It's a Monday and that usually means getting a mind adjustment for going back to work. Instead, I was greeted with a car that wouldn't start which meant another trip to the dealership to determine why, with a new battery, there is still something (a short, a bad alternator???) draining the battery. It wasn't exactly how I had planned to start the day. But somedays you just have to roll with the punches.
I'm glad that all the blogger friends in Texas withstood Ike. I don't think that my colleagues at the Galveston Laboratory are doing well at all. They probably lost not only their homes but the lab is likely devastated. I haven't heard any news on that yet. The Houston and Galveston areas look really bad. Recovery from damage like this takes time and a toll on people after a while. And it's made worse by no electricity.
Living without electricity in the South means hot, humid days and lots of mold. We managed to survive 23 days with a generator that ran the well pump and kept the freezer and refrigerator going. I have become a creature who like air conditioning, especially when it's near 90 F and about 80% humidity.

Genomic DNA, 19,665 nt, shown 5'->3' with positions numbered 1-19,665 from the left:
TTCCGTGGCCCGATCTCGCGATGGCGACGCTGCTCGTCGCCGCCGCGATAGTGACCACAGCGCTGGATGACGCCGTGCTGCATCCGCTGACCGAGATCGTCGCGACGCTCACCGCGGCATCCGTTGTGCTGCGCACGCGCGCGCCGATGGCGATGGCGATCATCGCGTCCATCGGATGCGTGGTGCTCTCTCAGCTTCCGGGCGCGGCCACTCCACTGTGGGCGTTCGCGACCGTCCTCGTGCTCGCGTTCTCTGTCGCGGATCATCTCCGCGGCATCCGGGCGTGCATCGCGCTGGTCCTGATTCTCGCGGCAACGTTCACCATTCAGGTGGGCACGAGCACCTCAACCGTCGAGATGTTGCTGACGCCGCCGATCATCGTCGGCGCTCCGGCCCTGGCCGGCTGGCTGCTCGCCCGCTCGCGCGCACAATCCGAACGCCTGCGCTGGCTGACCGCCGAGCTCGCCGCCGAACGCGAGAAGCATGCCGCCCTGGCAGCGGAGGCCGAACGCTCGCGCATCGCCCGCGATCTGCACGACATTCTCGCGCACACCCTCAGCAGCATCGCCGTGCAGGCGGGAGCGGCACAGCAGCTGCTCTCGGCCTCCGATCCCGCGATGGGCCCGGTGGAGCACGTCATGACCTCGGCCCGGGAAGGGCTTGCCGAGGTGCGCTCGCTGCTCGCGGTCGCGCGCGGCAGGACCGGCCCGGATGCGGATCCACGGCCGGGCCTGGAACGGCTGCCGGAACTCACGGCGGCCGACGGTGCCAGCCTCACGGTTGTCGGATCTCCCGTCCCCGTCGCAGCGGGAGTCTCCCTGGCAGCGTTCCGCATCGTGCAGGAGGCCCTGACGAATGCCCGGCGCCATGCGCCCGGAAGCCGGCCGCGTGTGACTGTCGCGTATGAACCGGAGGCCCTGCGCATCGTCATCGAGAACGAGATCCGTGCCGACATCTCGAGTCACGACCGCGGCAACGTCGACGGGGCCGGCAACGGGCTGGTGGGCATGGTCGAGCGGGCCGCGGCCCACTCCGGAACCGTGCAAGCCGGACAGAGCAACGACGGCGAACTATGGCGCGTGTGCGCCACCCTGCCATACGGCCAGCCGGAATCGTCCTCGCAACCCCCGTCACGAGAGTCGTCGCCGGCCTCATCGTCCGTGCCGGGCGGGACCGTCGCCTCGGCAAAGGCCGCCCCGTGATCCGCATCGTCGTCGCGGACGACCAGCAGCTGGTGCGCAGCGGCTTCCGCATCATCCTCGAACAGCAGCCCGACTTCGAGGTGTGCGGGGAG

These are obstacles that can break serenity. Yet, in spite of all the problems, buildings can be rebuilt, the electricity will be back on, and life goes on. Like my father used to say, "Get back on the horse after a fall".
At tonight's meeting, I'm going to chair and have as a topic the 3 obstacles to success in Al-Anon:
1. DISCUSSIONS OF RELIGION
Al-Anon is not allied with any sect or denomination. It is a spiritual program, based on no particular form of religion. Everyone is welcome, no matter of what affiliation or none. We defeat our purpose by entering into discussions concerning specific religious tenets.
We meet to help ourselves and others to learn and use the Al-Anon philosophy. In such groups gossip can have no part. We do not discuss members or others, and particularly not the alcoholic; our dedication to anonymity gives people confidence in Al-Anon. Careless repeating of matters heard at meetings can defeat the very purpose for which we are joined together.
Our leaders are chosen not to govern, but to serve. No member of Al-Anon should direct, assume authority or give advice. Our program is based on suggestion, interchange of experience, rotation of leadership. We progress in our own way and pace. Any attempt to manage or direct is likely to have disastrous consequences for group harmony. The key thing to remember is that we all are equal in Al-Anon. The newcomer has as much a say as the old timer.
When we are sure that we are on the right road there is no need to plan our journey too far ahead. No need to burden ourselves with doubts and fears as to the obstacles that may bar our progress. We cannot take more than one step at a time. Orison Swett Marden